Time to Listen: Hearing People on the Receiving End of International Aid
“I DON’T THINK ANY OF US SHOULD WORK IN DEVELOPMENT WITHOUT HAVING THIS BOOK AND READING IT.”
– Distinguished Prof. Robert Chambers
Time to Listen represents the cumulative evidence of five years gathering evidence from people living in societies that are recipients of international aid. CDA’s Listening Project organized teams of “listeners” across 20 countries and contexts to gather the voices, insights, and lessons from people both inside and outside the aid system. This publication represents the lessons that have come forth through conversations with nearly 6,000 people. Using their words, their experiences, and their ideas, we describe why the cumulative impacts of aid have not met expectations and describe a way forward to make changes that, according to those on the receiving end, will lead to more effective results.
Suggested Citation: Anderson, Mary B., Dayna Brown, and Isabella Jean. Time to Listen: Hearing People on the Receiving End of International Aid. Cambridge, MA: CDA Collaborative Learning Projects, 2012.
Time to Listen is immensely inspiring. It could and should transform international assistance. It is rooted in the realities of those who are so often unheard. It is both radical and practical. Its evidence is the voices of almost 6,000 people at many levels in many countries, organisations and communities who have living experience as recipients of aid. […] Few books on aid have spoken with such authority.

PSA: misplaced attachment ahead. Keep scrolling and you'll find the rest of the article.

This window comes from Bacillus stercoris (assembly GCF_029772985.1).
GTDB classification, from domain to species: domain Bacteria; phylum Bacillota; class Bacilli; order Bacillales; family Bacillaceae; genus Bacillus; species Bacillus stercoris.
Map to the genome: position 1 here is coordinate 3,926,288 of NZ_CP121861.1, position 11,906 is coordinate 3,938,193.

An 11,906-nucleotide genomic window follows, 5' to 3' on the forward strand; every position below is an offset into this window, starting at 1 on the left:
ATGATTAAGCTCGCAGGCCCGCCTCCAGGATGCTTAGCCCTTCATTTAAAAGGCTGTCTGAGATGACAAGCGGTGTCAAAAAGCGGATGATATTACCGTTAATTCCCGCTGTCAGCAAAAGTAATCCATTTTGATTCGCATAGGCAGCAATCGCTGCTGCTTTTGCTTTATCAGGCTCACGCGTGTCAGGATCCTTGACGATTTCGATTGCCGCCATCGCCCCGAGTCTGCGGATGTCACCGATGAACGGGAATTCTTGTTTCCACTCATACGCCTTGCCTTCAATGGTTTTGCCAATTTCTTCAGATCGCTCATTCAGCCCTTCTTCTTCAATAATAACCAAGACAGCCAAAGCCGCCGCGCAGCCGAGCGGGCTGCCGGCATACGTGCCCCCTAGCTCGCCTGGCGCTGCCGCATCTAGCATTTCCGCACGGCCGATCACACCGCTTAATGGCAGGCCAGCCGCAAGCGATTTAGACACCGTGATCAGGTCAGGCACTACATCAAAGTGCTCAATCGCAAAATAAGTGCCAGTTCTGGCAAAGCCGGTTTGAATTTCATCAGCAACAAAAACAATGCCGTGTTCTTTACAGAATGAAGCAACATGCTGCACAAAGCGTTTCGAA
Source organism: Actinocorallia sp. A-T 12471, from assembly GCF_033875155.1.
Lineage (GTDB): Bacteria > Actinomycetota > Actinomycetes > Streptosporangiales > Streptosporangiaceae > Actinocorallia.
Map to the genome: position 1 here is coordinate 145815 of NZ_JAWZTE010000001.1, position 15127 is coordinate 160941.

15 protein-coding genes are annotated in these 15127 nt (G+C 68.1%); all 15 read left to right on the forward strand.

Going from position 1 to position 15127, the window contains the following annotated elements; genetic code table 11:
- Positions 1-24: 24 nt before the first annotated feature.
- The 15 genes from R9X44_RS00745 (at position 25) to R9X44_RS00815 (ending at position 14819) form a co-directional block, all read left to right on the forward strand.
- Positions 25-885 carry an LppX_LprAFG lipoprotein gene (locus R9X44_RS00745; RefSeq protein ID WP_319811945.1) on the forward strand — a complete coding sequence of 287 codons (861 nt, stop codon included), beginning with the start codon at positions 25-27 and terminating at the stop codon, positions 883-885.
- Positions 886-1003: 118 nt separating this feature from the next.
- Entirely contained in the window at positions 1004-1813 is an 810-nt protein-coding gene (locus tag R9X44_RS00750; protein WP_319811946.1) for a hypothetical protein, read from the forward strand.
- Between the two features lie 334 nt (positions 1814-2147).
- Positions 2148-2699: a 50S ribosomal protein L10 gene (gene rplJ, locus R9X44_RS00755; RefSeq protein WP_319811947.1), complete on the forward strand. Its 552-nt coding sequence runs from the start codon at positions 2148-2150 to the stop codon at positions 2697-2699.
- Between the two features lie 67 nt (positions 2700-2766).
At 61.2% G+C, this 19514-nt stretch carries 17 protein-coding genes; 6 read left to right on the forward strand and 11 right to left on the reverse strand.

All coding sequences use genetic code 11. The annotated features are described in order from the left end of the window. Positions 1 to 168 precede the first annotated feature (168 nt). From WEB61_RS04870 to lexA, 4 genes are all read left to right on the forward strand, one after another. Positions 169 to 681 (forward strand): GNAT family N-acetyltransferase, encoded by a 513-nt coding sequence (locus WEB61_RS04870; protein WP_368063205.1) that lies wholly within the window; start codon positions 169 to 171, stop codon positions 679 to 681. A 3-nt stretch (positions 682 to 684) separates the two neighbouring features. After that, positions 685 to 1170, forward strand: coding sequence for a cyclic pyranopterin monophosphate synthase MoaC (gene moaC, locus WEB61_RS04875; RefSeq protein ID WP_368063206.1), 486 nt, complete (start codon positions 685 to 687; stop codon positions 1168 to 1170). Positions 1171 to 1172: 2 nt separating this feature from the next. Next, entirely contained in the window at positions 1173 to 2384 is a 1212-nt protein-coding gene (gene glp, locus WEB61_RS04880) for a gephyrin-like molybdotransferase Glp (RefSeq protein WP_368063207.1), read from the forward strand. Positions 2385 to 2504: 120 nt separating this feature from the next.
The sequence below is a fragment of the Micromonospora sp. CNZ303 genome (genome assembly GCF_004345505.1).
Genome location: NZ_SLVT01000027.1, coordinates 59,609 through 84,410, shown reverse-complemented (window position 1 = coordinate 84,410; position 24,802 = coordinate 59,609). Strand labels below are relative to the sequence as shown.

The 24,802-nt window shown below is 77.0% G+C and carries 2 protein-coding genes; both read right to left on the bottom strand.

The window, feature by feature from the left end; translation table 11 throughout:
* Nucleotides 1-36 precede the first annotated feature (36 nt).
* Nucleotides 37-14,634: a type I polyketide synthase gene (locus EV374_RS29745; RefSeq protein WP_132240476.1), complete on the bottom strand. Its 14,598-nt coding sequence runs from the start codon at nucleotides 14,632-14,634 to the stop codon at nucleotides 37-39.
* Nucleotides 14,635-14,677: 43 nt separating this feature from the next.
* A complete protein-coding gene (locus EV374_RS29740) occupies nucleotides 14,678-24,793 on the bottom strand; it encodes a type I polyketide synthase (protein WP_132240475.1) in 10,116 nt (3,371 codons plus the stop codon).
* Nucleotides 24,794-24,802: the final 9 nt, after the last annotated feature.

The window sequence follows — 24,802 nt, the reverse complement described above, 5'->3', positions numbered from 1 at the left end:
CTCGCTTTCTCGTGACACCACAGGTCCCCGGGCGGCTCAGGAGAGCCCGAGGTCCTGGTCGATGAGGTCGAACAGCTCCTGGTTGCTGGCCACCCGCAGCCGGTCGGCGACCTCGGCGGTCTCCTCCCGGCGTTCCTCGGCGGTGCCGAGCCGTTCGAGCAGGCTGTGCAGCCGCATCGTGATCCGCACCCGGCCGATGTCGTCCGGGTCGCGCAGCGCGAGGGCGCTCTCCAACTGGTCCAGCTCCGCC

All who are engaged with international assistance […] should hear, take to heart, and act on the voices and ideas in this book. […] Here is a vision of a better future and how to get there. Time to Listen is clear, practical and accessible. Ignorance or lack of ideas of what to do can now never be an excuse. May this book be read, reread, and reflected on and may all concerned in innumerable places and organisations and at all levels, be provoked and inspired to act. International assistance should never be the same again.Prof. Robert Chambers
This focus on the cumulative impact of aid on poor people is really valuable, because it contrasts with most aid evaluations, which focus on individual projects or programmes….But perhaps the most disturbing point is that I cannot think of a previous exercise like this – recording the views of aid recipients on this scale….If you want a challenging, thoughtful, uncomfortable, bottom up critique of aid, ‘Time to Listen’ is the place to start. Click here to read the full reviewDuncan Green